If you're travelin' in the north country fair
Where the winds hit heavy on the borderline...
For all that I’m a northern girl by birth and habit, sometimes the north, like the past, feels like a foreign country. Our first morning in Grassington, we are charmed by vivid blue skies and sunshine but also by an old-fashioned gent who holds open the car door for us as we squeeze out of the narrow space. Only when we’ve thanked him several times and are marching off down the cobbles does he confess self-interest: the gleaming white Mercedes parked next to us is his.
the top corners of the highest window, the glass crusted with accumulated droppings. As we walk, earlier pasts crowd in on us, the ghosts of friends and lovers and children shadowing our progress.
The following morning the bush outside the kitchen window is littered with raindrops which sparkle in the early sunlight – as if someone has sprinkled the leaves with glitter. After yoga in the garden and a leisurely breakfast, we set off along the Hawkswick road, past the larches which dance along the river bank, skirts scooped high, before branching left on the track to Kettlewell. I’ve spotted the track from the road, from where it looks like a gradual ascent on a wide grassy track. Which it is, at least at first. But I’ve forgotten my stick and an emergency replacement we find is too thin and whippy to be much use. Soon the path narrows to an uneven rocky thread with a bit of a drop to our right, sending me into a wobbling mode which I struggle to shake off. The descent is a scramble, steep in places and I’m reduced to sliding down on my bottom or accepting the offer of C’s hand. I’m touched, and a tad surprised though I don’t know why, by her patience. Even so, the two-mile stretch feels more like 22 and the prospect of walking back is daunting, not least as we have to pack up ready for an early start tomorrow before our date with the Queen’s Arms. Nowhere to buy a new walking pole – apparently the outdoor clothing shop closed last year. No buses, no decent coffee shops and the village store is shut, although they open up for us to buy cheese and oatcakes and we manage a surreptitious picnic round the back of an ice cream parlour. On an impulse we decide to hitch a ride. Whether it’s another example of that northern charm, the kindness of strangers or the effect of C’s shorts, we’ve no sooner stuck out our thumbs when a chap pulling out of the car park raises his thumb in reply and we pile in. Turns out he’s driven over from Halifax in nostalgic mood, revisiting the area where he camped as a cub scout. He explains away his generosity as an example of northern hospitality – which of course it is. And which is replicated later in Litton, when we find the table in the window reserved for us, after all.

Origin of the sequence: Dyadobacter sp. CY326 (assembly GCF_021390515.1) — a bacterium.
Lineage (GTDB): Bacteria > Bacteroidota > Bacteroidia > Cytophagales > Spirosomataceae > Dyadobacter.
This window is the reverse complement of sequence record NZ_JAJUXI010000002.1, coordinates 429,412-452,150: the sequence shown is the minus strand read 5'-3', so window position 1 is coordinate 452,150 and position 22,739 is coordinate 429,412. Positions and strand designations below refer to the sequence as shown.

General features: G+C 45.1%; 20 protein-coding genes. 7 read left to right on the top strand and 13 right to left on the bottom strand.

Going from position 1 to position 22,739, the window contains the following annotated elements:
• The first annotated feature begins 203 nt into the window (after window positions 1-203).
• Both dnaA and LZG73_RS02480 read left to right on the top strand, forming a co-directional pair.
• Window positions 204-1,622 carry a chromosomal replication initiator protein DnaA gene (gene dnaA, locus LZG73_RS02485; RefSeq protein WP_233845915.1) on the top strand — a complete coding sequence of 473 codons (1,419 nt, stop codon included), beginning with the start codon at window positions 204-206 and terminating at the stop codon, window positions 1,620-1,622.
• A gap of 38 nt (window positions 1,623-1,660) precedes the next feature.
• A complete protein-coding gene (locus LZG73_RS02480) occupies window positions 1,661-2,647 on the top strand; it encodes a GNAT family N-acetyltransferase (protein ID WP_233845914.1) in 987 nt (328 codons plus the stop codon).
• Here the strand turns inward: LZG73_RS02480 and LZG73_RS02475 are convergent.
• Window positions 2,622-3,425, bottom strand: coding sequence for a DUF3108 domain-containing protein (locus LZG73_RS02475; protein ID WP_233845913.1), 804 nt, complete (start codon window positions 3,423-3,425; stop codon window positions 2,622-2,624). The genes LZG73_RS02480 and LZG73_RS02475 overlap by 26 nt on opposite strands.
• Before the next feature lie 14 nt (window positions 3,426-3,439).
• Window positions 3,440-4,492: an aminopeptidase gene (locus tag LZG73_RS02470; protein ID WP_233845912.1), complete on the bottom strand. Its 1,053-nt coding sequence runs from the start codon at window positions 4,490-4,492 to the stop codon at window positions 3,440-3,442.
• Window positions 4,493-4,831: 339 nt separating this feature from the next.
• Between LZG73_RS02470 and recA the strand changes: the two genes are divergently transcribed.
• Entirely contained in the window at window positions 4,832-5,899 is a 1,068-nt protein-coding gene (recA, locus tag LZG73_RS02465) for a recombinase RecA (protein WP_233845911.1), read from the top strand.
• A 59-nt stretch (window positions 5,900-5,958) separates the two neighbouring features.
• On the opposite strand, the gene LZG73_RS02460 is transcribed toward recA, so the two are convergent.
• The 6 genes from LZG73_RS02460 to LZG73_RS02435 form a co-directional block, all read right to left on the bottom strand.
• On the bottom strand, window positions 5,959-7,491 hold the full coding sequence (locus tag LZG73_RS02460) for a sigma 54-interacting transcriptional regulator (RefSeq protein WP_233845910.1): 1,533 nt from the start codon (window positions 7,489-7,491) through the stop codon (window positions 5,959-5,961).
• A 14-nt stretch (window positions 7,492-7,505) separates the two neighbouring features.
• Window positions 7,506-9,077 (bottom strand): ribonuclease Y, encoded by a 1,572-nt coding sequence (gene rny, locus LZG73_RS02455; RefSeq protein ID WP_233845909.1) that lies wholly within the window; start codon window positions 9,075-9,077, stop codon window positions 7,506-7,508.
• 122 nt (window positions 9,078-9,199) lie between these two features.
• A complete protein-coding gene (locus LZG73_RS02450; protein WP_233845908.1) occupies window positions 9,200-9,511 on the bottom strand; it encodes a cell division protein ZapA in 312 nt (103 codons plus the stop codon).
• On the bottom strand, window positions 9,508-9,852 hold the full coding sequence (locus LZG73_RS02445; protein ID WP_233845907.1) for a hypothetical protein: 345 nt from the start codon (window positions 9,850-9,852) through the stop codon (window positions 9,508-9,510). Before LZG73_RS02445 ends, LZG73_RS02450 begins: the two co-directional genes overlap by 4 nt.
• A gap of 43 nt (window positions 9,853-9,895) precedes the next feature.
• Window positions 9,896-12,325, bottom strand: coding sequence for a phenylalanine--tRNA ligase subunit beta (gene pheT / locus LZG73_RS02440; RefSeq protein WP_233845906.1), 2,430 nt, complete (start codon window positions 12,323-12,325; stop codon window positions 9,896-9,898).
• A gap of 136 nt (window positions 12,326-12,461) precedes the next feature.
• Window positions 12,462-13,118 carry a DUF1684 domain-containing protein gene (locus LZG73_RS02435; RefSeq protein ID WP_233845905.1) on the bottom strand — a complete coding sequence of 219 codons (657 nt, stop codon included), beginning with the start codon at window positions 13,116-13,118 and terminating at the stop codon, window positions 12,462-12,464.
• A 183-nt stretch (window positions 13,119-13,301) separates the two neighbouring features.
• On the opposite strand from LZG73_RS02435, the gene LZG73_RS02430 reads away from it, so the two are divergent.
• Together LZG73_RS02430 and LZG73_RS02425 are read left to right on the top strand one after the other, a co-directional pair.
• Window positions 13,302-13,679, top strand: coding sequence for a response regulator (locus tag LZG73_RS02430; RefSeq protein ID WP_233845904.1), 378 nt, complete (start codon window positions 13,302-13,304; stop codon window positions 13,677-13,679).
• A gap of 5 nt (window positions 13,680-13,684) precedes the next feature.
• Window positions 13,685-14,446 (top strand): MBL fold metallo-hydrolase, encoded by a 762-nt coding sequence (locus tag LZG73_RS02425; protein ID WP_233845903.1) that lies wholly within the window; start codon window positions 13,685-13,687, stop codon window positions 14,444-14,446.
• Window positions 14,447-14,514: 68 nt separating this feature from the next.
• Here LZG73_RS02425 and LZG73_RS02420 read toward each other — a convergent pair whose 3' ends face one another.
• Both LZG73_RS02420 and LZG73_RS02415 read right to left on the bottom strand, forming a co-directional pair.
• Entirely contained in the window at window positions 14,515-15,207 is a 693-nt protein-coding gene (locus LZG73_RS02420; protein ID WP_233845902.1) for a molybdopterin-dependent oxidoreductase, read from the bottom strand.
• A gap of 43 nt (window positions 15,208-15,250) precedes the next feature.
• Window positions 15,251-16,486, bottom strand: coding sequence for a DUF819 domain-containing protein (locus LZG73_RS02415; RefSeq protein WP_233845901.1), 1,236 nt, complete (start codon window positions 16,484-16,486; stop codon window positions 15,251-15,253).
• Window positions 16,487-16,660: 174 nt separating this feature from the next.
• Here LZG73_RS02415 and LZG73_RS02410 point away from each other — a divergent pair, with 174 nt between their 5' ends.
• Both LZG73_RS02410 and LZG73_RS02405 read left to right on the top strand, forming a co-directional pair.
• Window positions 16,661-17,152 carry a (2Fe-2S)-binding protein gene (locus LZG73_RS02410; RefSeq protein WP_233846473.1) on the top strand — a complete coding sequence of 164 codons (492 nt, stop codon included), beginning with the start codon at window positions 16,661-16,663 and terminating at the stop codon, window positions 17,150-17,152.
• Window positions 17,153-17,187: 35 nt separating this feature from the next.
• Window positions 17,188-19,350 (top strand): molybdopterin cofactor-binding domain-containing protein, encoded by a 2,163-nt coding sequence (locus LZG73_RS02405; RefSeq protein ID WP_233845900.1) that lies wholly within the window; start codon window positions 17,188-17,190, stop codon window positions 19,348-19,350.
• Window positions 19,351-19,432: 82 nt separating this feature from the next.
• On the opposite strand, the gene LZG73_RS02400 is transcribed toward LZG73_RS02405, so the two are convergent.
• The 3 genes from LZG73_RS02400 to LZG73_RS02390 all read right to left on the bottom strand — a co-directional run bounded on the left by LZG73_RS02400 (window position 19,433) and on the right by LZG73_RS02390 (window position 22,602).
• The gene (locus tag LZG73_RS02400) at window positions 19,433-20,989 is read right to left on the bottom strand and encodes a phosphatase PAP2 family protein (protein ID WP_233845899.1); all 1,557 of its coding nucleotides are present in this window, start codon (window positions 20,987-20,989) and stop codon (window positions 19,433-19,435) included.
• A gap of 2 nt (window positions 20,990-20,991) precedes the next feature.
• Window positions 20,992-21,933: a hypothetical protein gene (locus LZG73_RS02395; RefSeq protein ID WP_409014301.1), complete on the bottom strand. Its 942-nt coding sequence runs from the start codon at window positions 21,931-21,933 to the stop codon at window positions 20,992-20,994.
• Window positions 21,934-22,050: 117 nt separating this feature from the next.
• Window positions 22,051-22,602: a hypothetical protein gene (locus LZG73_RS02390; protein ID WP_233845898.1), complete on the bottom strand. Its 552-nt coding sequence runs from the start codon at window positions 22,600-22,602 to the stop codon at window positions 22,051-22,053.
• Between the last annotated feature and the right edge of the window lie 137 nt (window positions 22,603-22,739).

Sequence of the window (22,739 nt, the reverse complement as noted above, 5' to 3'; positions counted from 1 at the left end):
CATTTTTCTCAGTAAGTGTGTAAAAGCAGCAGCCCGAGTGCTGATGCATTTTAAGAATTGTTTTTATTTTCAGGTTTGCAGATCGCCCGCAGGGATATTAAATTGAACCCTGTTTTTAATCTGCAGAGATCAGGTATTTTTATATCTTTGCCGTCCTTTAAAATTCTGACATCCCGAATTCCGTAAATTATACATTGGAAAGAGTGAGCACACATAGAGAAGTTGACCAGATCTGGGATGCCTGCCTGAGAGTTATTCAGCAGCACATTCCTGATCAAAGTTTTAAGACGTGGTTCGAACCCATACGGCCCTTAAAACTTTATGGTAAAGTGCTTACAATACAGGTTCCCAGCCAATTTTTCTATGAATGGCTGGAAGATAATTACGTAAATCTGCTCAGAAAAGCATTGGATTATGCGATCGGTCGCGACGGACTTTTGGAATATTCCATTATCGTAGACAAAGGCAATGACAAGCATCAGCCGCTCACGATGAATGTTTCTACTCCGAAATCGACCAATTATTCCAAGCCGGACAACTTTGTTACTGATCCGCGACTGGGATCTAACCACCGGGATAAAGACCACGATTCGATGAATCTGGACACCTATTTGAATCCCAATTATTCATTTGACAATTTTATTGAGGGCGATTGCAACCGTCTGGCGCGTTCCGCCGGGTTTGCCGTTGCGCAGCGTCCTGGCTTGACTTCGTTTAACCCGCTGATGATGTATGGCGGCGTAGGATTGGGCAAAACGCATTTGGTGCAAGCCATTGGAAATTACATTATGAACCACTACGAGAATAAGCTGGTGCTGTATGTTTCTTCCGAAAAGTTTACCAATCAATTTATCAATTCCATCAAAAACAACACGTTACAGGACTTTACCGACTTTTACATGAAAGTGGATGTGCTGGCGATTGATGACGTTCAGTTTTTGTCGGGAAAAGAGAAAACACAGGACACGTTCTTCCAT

'The past is a foreign country: they do things differently there' is the opening of L.P. Hartley's The Go-Between, published by Hamish Hamilton in 1953
'Girl from the north country'was written by Bob Dylan, recorded in 1963 and released the same year as the second track on The Freewheelin' Bob Dylan